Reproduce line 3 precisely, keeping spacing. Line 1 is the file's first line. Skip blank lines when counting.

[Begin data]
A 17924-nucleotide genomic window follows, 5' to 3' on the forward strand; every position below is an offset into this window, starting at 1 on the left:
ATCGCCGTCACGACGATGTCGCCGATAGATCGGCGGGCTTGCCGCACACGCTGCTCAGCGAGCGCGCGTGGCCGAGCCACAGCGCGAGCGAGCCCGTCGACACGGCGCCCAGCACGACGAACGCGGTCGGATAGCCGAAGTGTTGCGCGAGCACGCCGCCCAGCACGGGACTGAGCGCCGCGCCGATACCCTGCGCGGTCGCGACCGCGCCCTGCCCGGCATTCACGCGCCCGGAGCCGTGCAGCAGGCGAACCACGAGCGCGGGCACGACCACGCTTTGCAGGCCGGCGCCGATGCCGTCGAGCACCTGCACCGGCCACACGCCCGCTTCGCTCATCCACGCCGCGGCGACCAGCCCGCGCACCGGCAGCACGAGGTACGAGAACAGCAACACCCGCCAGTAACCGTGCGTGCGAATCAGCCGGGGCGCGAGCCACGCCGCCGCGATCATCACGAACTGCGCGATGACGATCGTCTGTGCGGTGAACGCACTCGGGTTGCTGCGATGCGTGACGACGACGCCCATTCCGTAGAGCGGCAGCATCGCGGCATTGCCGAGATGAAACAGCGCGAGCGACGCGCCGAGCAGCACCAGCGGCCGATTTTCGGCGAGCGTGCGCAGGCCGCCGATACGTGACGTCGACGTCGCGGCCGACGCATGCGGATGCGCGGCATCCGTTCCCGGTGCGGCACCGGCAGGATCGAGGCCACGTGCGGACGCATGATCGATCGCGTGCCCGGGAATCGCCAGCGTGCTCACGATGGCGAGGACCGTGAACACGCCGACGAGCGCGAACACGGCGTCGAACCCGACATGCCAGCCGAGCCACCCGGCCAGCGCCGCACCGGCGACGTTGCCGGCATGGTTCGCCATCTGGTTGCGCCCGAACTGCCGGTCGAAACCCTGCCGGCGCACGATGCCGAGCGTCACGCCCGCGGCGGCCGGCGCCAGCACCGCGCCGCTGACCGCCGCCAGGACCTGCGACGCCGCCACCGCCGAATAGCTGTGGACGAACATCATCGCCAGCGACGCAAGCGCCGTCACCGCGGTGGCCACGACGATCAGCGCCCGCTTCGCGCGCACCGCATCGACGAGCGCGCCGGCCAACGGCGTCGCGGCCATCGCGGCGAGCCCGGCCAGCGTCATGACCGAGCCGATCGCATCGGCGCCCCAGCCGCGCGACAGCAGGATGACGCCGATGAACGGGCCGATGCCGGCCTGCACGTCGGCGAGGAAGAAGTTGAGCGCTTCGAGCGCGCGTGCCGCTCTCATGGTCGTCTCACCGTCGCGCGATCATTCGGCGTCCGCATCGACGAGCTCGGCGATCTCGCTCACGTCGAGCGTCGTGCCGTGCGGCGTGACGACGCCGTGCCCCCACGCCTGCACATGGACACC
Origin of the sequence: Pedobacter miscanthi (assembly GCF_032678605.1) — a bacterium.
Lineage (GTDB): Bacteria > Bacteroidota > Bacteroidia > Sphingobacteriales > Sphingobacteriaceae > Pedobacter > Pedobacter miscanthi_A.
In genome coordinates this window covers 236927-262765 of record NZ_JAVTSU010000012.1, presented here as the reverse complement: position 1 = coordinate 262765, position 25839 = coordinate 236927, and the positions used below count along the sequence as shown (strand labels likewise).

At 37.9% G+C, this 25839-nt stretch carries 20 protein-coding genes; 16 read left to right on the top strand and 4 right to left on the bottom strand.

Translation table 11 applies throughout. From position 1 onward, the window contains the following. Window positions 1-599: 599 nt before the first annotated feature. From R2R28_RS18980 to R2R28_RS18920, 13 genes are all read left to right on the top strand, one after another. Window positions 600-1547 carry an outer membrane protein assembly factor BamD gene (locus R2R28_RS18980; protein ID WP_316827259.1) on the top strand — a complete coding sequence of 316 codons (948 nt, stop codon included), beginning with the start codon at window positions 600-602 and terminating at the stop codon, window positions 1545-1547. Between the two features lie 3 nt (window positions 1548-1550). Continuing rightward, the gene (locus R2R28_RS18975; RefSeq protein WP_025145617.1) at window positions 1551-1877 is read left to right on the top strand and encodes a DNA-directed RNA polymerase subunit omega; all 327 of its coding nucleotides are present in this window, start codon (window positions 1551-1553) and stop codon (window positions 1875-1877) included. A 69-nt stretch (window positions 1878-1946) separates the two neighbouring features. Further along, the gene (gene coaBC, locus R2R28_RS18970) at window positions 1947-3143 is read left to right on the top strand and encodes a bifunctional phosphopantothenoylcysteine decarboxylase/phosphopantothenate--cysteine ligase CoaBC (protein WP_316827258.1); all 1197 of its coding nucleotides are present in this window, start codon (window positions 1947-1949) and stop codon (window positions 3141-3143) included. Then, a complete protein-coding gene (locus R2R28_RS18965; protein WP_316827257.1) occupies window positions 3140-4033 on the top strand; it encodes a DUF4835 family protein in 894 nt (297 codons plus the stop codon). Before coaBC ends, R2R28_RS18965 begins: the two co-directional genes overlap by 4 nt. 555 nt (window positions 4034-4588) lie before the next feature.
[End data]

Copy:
Origin of the sequence: Pedobacter miscanthi (assembly GCF_032678605.1) — a bacterium.